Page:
Today's Observer has a review of a computer game called Viking: Battle for Asgard. The blurb for it suggests the authors have a rather superficial understanding of Norse mythology... This trailer clip suggests a rather heavy influence from the Lord of the Rings films, but it does have a brief glimpse of quite a nice Viking ship...
Sunday, 27 April 2008
Friday, 18 April 2008
I was once told that if I lived in Iceland, I wouldn't be called by my name, but that some nickname would be used, probably Didda. This Icelandic habit of nicknaming is explained in Iceland Review Online. It should be noted that, although bearing some vague connection with my real name, Didda can be used 'for any name', according to the article. So I remain a mystery!
Thursday, 10 April 2008
On the 1st of April, archaeologists working near Arlanda airport found a Viking Age silver hoard, deposited around 850 AD, containing many Arabic coins. The hoard was found during excavation of a much earlier burial site. See the report on the BBC website: http://news.bbc.co.uk/1/hi/world/europe/7330540.stm
On Tuesday, a replica Viking ship, made out of 15 million ice-cream sticks and called Thor, set sail from the Netherlands for England. There's a good video of it (and a short piece in Icelandic) here: http://www.mbl.is/mm/folk/frettir/2008/04/09/vikingaskip_ur_ispinnum/
Wednesday, 9 April 2008
Just a little plug for the delightful fjordside community of Balestrand, in Sogn, where I spent a few days on a recent visit to Norway. The place boasts both genuine antiquities, in the form of ancient burial mounds, possibly from the Viking Age, and lots of evidence of the 19th-century fascination with the period. So a statue of the legendary King Beli, who supposedly gave his name to the place, has been placed atop one of the mounds. Even more delightful is a pastiche stave church built in 1897, belonging to the Church of England (under the aegis of the Bishop of Gibraltar), where services are held in English during the summer season. The church was commissioned by an English lady who lived there and has, as well as many stave-churchy features, some nice Victorian stained glass depicting an array of saints appropriate to the medieval and British Isles theme: SS Margaret, Columba, Sunniva, Clement, Olav, Bride, George, Swithun and Halvard.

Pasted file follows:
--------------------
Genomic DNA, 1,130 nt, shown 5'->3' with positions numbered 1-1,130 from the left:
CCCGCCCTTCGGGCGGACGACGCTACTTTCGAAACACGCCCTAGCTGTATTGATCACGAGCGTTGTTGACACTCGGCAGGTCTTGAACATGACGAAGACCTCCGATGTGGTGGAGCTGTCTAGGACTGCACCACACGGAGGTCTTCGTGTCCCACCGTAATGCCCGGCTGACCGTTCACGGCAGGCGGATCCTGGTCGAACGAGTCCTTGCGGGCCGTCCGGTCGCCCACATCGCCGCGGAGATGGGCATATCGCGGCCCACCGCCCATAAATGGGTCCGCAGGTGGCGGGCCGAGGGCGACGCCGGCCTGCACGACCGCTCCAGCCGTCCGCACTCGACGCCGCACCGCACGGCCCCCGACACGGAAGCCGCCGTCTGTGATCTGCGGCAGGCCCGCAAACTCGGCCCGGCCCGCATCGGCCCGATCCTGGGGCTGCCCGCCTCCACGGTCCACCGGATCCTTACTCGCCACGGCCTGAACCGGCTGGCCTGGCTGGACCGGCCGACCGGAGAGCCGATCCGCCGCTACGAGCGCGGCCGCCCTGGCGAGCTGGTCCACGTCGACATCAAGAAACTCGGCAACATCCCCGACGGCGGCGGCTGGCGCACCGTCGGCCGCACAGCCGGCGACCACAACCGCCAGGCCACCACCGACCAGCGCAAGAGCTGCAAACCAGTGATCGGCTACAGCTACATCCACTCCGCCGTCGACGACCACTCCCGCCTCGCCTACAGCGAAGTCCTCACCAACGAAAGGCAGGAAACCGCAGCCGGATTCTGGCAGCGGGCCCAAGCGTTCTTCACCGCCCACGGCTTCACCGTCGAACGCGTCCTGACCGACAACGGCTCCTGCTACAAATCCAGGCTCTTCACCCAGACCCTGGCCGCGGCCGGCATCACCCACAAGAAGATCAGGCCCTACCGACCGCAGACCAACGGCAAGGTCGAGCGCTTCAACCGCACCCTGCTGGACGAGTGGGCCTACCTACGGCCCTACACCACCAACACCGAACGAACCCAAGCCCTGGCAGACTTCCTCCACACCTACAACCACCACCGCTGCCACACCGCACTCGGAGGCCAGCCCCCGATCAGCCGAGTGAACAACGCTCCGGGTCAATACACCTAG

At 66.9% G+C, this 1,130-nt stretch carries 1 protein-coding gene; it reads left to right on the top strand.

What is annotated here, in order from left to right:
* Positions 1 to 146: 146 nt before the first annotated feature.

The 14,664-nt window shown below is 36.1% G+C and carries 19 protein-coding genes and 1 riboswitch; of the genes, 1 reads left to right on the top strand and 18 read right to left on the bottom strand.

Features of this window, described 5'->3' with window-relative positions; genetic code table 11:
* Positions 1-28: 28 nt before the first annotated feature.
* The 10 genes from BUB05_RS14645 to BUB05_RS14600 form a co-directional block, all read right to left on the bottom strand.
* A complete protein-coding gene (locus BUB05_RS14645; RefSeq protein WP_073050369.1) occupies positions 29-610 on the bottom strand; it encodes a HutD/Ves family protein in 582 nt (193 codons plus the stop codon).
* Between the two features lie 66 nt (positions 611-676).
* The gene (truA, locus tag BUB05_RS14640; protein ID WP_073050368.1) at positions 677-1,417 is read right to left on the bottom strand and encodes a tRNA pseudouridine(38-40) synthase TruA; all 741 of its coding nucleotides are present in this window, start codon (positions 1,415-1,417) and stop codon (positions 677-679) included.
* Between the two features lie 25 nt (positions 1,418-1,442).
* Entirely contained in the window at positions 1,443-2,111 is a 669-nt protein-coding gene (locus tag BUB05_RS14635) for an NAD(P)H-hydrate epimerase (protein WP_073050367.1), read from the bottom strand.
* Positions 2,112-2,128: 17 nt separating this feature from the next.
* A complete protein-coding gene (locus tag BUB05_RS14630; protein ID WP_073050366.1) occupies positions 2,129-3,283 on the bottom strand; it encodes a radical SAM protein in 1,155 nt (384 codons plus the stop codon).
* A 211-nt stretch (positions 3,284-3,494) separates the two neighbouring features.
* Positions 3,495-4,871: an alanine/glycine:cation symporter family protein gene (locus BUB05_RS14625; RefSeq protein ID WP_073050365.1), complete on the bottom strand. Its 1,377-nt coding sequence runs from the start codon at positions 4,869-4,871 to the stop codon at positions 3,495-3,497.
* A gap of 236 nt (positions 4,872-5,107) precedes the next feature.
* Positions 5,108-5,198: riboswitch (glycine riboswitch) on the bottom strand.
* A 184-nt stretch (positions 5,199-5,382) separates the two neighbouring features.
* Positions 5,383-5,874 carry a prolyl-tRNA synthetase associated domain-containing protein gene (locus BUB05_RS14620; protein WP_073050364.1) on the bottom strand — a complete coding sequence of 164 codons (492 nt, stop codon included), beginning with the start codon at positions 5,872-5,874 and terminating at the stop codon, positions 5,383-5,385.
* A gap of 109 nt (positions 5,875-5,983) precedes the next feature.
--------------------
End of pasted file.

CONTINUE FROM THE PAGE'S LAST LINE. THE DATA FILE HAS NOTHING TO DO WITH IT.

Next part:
On a recent visit to Norway I discovered a magazine called Levende Historie ('Living History'), a kind of equivalent to History Today, but with lots more Norse and Viking stuff. The current issue (pictured) has an article by Claus Krag on Haraldr harðráði, a column by Dagfinn Skre on how to do archaeology and a brief item about the recently-published genetic study of the north-west of England (though the magazine gets it wrong: the Vikings did not found Liverpool!). There is also a website (http://www.levendehistorie.no/) on which older articles can be read, for instance this one on Óláfr Haraldsson (the Stout, or the Saint, whichever you prefer!): http://www.levendehistorie.no/levende/forside/raaskinnet_olav_digre
I've just discovered an undated account published by the Museum of Liverpool addressing the question of whether there really is a Viking boat buried under a pub car park at Meols, on the Wirral. This supposed find was in the news a lot last autumn: http://www.liverpoolmuseums.org.uk/mol/archaeology/fieldarchaeology/meols_viking_boat.asp
The same website has an interesting page on the Huxley Viking hoard originally found in 2004 and currently on tour: http://www.liverpoolmuseums.org.uk/mol/archaeology/pas/huxleyhoard/
My other (better?) half suggests that I use this blog to bring an old album to the attention of Norse-and-Vikingists everywhere (thereby giving away his age in the process...). It's called Lucky Leif and the Longships and was made by Robert Calvert (ex-Hawkwind, for those of you who remember those halcyon days) in 1975. The title and the cover art say it all: it is a 'concept album' based on the Viking voyages to North America. But the songs are mostly really good (the album was produced by Eno), with lots of intertextual and intermusical references. Thus, fans of both the Beach Boys and skaldic verse will appreciate 'The Lay of the Surfers', either for its parodic refrain 'Ba Ba Ba Barbarians' or for its use of kennings like 'steed of the waves'.